She towered over me with an earnest look in her eyes, as I sat in the crowded 380 bus from Thamesmead. From time to time, she’d hurl a quick glance my way, hold it for a few seconds, and then retreat. Shifting her weight from one leg and now to the other and pushing the golden strands of hair that clustered around her delicate face, she’d once again give me another fleeting look. She looked out of place – as if she did not belong to that part of the society where commuting on crowded, steamed and stench-ridden buses was a daily ritual. She was very elegant too – a willowy woman of the refined class she seemed and acted like it was her first time on buses (probably her car broke down). She had a face that glistened like early morning dew and a delicate yet pungent fragrance that wafted through the bus, easing the mists of suffocation with its sweet scent.
I interpreted her quick glances and restlessness as an attempt to persuade me to vacate my seat for her, but I didn’t. I would have done though, had she been fragile and old but she was only in her late 30s or early 40s. Was I wrong?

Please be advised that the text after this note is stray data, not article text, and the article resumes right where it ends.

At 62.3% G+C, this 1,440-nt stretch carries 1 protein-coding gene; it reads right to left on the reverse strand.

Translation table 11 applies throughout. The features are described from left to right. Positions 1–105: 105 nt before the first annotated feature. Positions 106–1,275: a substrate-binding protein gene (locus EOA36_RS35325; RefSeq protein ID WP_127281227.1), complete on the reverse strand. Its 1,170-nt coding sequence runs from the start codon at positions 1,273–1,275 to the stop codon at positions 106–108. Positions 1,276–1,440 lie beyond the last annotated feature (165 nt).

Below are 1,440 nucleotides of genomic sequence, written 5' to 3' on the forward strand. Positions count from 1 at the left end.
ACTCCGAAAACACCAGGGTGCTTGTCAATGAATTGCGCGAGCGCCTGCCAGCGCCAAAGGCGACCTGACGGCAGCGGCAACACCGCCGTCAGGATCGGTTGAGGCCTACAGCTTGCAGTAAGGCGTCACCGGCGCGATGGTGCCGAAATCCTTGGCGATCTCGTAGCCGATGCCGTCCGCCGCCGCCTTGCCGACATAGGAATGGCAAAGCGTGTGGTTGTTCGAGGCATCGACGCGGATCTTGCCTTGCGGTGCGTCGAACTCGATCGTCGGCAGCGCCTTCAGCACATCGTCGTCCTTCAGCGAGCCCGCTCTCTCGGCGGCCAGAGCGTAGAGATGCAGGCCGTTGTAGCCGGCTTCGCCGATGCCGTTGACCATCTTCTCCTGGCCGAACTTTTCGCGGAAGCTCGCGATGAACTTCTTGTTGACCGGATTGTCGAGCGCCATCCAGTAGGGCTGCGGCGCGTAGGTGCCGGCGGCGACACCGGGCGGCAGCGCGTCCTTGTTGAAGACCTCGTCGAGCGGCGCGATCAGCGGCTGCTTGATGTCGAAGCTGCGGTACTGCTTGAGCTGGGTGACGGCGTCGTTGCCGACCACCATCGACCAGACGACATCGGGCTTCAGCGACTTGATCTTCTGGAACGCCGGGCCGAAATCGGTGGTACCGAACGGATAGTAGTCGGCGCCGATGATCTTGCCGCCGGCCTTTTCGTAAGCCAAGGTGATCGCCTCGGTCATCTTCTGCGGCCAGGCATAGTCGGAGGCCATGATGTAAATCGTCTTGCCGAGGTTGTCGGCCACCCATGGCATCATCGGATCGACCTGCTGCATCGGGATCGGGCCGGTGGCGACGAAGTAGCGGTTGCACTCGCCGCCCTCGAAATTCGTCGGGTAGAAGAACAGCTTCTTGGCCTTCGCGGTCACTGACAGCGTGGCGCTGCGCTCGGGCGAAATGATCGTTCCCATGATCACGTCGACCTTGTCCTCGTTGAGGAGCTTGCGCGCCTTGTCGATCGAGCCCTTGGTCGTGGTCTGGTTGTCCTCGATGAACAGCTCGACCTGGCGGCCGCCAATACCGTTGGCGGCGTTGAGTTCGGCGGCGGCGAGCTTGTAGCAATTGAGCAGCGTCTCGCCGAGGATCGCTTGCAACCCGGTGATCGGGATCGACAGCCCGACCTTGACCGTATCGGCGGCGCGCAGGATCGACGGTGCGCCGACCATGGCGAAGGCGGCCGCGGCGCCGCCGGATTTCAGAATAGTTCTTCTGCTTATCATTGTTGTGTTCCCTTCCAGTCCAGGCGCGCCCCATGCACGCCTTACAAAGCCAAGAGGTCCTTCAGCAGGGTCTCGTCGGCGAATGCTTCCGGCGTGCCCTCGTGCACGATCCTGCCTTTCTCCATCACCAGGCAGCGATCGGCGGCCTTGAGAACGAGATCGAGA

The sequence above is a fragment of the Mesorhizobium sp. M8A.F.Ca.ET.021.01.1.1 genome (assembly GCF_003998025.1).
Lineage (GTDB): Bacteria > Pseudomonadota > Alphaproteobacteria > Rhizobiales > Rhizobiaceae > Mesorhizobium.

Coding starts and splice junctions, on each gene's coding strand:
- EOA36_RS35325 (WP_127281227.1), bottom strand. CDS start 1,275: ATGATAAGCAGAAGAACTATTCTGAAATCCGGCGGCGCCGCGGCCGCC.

Though I was brought up in a country where a man never sits whilst a woman, or a girl for that matter, is standing, and where vacating your seat for any woman, young or old is obligatory and a prerequisite for good manners, yet I didn’t. I wanted to, but did not and I don’t know why! is it due to to-day’s time and age? There was a time even here in England when men possessed gentlemanly manners! But that era is long gone and the chivalrous Englishman has departed, insolence filling his void!